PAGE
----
So you’re moving to Houston and want to know about where the best district is for an autistic child. Or, you’re already living somewhere in the Greater Houston area and don’t like the services your child is receiving. Or perhaps you’ve heard from a parent or read on City-Data.com that Katy or Spring Branch are the best, and are wondering if it is true, and whether you are doing a disservice to your child by not uprooting your family, selling your house and moving to another side of town.
There are now plenty of websites to tell you where the best schools are for neuro-typical kids: GreatSchools.org, SchoolDigger.com, TheBestSchools.org, to name a few. Standardized test scores and a state-wide public accountability rating system make it easy to evaluate the effectiveness of schools for educating typical students. But for students with IEPs, effectiveness is harder to evaluate because the education is individualized for the student, and even services (OT, Speech, etc.) are also based, ideally, on individual need–not what your district makes available. Because of this, parent perception is all we have to go on when it comes to special ed. services.
As a parent, it is disconcerting that the Texas Education Agency offers no “accountability rating system” for Special Education. (The TEA designates what schools are Exemplary, Recognized, Academically Acceptable and Academically Unacceptable.)
Before moving from California to the Houston area in 2009, I asked the Special Education Department of the TEA (SpecialEducation@tea.state.tx.us) for assistance determining which school districts were better for Special Education, specifically for an autistic child. I asked again on 5/30/14, but I learned that there is no assessment that would allow schools or school districts to be rated or compared:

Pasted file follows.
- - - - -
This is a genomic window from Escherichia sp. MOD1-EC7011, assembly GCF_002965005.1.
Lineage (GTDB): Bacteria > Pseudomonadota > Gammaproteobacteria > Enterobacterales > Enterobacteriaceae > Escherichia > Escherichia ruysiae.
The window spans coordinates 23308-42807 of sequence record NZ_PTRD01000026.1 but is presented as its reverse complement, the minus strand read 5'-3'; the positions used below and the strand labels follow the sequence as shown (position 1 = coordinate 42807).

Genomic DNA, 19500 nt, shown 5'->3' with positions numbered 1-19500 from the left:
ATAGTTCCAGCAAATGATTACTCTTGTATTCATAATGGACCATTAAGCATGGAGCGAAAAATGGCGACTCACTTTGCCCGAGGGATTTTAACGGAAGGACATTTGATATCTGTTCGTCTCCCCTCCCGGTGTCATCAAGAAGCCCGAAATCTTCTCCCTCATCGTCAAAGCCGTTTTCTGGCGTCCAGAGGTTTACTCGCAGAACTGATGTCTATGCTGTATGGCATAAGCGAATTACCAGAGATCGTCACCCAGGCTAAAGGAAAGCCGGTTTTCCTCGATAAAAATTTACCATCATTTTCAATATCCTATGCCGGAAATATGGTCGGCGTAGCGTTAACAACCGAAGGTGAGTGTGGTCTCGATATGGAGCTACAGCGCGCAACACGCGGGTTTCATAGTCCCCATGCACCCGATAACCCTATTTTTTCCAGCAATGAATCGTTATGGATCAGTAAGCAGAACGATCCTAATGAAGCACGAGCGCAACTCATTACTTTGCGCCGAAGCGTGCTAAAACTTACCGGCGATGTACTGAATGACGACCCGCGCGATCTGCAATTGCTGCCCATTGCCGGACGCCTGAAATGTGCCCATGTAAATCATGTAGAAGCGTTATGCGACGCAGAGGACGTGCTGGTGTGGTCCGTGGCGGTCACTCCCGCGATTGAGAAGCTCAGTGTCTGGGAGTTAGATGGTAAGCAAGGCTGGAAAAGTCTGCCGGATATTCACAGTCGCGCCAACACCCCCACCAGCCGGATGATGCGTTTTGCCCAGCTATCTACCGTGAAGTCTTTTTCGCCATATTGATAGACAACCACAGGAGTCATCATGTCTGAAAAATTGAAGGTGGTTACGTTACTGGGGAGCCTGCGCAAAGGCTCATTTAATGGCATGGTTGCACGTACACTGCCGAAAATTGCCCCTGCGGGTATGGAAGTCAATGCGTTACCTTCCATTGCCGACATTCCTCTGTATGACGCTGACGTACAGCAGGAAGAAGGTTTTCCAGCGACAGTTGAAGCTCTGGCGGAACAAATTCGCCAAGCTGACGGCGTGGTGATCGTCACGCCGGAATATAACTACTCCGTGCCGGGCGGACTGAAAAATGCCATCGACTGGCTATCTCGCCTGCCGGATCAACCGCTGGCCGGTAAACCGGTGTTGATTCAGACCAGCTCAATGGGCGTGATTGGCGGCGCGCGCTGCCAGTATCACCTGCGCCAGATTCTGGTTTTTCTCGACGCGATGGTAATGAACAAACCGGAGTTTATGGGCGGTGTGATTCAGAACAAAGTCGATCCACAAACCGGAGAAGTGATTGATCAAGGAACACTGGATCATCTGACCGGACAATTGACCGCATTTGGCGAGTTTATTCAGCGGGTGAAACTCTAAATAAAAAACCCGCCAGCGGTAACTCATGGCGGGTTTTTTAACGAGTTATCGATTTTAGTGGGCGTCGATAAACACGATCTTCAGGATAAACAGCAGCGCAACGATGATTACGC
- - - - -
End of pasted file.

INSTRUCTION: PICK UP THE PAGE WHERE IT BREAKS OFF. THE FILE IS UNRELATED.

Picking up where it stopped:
I am a parent who lives in the Clear Creek Independent School District service area (SE Houston), but I am not too far from other ISDs like Pasadena, Alvin and Friendswood. I have an autistic 9 year old boy.
I’ve noticed over the years parents seeking information about what one district provides vs. another in terms of services to autistic children.
Does the TEA, or any education agency in Texas, provide some kind of objective rating system for evaluating districts in terms of the number and quality of services they provide to special needs kids?
And is this information published anywhere?
Of course, standardized tests are used to decide which school districts are exemplary for normal kids, but that’s not necessarily a good metric for kids that need assistance/training for tying their shoes and using a spoon.
A prime example is the availability of summer and after school programs offered by or through the district.
As a working mom faced with the challenges of finding appropriate after school care and full day daycare for a child who cannot participate in camps and after school programs designed for typical kids (and who will “age out” of these programs at the age of 12), I have noticed that our neighboring district, Pasadena ISD, has partnered with their rec center to provide all sorts of summer and after school activities for special needs kids. They have a low staff/student ratio and staff are trained to work with these kids. Transportation is provided by the school.